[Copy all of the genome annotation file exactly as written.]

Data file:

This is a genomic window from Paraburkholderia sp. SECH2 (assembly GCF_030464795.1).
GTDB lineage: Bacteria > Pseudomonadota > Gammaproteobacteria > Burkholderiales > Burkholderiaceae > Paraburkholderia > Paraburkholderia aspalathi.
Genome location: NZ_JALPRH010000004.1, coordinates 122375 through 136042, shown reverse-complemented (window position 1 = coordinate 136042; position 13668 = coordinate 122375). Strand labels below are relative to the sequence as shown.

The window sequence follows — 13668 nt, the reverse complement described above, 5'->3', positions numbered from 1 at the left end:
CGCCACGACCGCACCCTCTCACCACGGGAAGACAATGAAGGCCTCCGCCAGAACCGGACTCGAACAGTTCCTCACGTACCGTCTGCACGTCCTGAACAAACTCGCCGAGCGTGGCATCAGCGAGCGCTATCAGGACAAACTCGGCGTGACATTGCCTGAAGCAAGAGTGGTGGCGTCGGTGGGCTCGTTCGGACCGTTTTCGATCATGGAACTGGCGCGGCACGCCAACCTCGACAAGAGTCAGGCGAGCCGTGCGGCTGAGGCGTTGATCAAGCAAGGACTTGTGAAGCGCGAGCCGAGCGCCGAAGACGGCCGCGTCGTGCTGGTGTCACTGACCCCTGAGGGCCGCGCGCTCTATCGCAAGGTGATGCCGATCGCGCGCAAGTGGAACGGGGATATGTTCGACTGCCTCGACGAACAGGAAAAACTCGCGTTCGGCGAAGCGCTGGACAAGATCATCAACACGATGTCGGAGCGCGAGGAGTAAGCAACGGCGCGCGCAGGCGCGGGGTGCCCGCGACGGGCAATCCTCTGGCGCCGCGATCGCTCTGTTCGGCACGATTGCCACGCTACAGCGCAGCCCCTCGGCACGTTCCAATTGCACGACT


This is a genomic window from Paraburkholderia sp. SECH2 (assembly GCF_030464795.1).
GTDB lineage: Bacteria > Pseudomonadota > Gammaproteobacteria > Burkholderiales > Burkholderiaceae > Paraburkholderia > Paraburkholderia aspalathi.
Genome location: NZ_JALPRH010000004.1, coordinates 122375 through 136042, shown reverse-complemented (window position 1 = coordinate 136042; position 13668 = coordinate 122375). Strand labels below are relative to the sequence as shown.

The window sequence follows — 13668 nt, the reverse complement described above, 5'->3', positions numbered from 1 at the left end:
CGCCACGACCGCACCCTCTCACCACGGGAAGACAATGAAGGCCTCCGCCAGAACCGGACTCGAACAGTTCCTCACGTACCGTCTGCACGTCCTGAACAAACTCGCCGAGCGTGGCATCAGCGAGCGCTATCAGGACAAACTCGGCGTGACATTGCCTGAAGCAAGAGTGGTGGCGTCGGTGGGCTCGTTCGGACCGTTTTCGATCATGGAACTGGCGCGGCACGCCAACCTCGACAAGAGTCAGGCGAGCCGTGCGGCTGAGGCGTTGATCAAGCAAGGACTTGTGAAGCGCGAGCCGAGCGCCGAAGACGGCCGCGTCGTGCTGGTGTCACTGACCCCTGAGGGCCGCGCGCTCTATCGCAAGGTGATGCCGATCGCGCGCAAGTGGAACGGGGATATGTTCGACTGCCTCGACGAACAGGAAAAACTCGCGTTCGGCGAAGCGCTGGACAAGATCATCAACACGATGTCGGAGCGCGAGGAGTAAGCAACGGCGCGCGCAGGCGCGGGGTGCCCGCGACGGGCAATCCTCTGGCGCCGCGATCGCTCTGTTCGGCACGATTGCCACGCTACAGCGCAGCCCCTCGGCACGTTCCAATTGCACGACT